Report on OVA meeting with MPs on NPPF

Reort on the meeting with members of the Communities & Local Government Select Committee in Portcullis House 1st September 2014

 

On Monday 1st September 2014 I attended the Communities and Local Government Select Committee’s investigation into the workings of the Central Government’s National Policy Planning Framework (the planning bible for the country) as a  representative of the Otter Valley Association. This was a follow up to the submission the OVA made as to how we thought planning was evolving in our part of the world and what the OVA would like to be improved.


Eighty representatives from all over the country attended, representing parish councils, amenity associations and those who made individual submissions. We sat in tables of eight representatives with a MP from the committee sitting on each table for 20 minutes asking questions. The MPs then moved on. We had 2 conservative MPs, 1 labour MP and the academic advisor to the committee sitting with us so the questions they all asked were very varied.


The positive outcome of the day was that the MPs heard at close hand the range of planning problems experienced by communities in the country. Representatives demonstrated that they were not just NIMBYS but the planning system was in chaos.  Developers were building where ever they chose as Local Authorities had no power to say no, and even if they did so, the Planning Inspectorate would likely grant planning permission at an appeal. The result is: large tracts of agricultural land being built on; villages doubling in size; brownfield sites in the centre of old industrial towns being left, yet the green fields around the margins of the town being built on instead as it was cheaper; the green belt eroded; AONB protection swept aside.  All this is happening with no planned infrastructure to accompany the developments.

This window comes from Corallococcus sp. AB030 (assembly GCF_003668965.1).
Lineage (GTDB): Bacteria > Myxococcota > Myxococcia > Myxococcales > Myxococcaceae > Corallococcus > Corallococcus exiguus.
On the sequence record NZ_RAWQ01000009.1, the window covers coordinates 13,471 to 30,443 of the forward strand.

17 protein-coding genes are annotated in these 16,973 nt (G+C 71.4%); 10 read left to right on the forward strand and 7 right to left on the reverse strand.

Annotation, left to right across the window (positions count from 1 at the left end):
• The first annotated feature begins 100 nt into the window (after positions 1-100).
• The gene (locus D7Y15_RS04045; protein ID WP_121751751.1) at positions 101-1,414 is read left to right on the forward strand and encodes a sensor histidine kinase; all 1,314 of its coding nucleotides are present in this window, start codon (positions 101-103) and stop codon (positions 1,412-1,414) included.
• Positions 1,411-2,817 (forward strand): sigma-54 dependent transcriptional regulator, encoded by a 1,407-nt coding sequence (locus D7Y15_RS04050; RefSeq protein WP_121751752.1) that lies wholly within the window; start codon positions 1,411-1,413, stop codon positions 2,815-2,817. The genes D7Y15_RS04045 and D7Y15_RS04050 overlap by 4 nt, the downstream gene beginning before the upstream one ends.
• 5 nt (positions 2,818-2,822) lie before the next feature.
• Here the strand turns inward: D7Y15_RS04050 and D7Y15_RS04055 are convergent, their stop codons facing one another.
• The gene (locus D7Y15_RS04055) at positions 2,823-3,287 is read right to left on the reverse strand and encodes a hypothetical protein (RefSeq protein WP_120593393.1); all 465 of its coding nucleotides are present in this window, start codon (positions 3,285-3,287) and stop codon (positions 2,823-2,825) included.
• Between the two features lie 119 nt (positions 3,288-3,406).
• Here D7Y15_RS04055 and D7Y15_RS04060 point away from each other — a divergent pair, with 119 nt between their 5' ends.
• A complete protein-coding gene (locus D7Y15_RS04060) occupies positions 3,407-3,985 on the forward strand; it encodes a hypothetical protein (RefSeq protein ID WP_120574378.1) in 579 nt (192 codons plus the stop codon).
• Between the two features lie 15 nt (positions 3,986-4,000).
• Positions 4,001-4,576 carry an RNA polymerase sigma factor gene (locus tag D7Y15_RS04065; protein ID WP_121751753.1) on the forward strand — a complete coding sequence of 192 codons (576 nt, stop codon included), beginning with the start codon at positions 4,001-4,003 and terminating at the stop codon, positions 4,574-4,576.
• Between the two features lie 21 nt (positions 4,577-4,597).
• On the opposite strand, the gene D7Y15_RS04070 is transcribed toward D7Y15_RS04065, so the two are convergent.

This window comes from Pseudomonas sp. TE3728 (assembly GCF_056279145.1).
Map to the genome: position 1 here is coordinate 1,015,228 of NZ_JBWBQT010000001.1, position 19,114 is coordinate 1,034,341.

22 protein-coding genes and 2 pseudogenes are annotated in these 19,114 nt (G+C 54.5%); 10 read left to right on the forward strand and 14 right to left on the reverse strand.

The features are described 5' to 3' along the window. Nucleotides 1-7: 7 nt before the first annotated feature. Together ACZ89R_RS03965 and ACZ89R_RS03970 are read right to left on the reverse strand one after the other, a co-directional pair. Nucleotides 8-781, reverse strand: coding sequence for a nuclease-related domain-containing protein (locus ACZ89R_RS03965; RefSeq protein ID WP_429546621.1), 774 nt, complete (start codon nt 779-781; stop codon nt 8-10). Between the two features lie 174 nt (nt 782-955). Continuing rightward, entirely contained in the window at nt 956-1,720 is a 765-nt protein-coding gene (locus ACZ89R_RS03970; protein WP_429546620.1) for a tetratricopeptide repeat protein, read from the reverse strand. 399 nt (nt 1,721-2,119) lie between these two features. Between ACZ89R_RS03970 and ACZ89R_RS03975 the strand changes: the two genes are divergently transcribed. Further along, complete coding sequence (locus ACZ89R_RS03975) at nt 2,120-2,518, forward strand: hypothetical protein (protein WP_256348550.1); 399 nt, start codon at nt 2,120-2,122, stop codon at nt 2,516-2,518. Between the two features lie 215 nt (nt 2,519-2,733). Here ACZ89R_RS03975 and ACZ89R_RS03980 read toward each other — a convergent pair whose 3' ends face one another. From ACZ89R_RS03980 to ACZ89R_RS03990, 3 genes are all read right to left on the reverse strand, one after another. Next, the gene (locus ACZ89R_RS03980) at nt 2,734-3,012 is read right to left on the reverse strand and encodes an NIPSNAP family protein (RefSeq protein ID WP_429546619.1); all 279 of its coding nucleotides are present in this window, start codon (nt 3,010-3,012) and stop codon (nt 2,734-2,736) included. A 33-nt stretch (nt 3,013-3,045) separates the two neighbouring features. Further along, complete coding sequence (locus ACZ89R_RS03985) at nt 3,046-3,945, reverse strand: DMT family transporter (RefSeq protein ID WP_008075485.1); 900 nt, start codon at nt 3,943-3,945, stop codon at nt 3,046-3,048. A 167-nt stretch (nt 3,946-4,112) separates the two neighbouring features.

There was discussion on whether developers could ever deliver truly affordable housing.


There was a consensus that democracy was suffering as local consultations promised in The Localism Bill had been buried in the rush of developers to build.


This hearing was for the “small” voices. The “big” voices and national organisations had their evidence examined in formal committee sessions.


Portcullis House where the meeting took place is a beautiful, contemporary, building with purpose-built wood panelled meeting rooms. It is built around an atrium which is a meeting area for MPs and their constituents. Corridors are lined with contemporary portraits of MPs.

It was a wonderful opportunity to meet representatives from all parts of the country, all with different problems as a result of the NPPF. Some areas are suffering enormously and there are many dedicated people devoting a lot of energy to meeting the needs of housing in their area in a way the community can live with.

 

Do we think we were listened to? On balance - yes.

Dr Nicola Daniel

A full list of all submissions can be found here.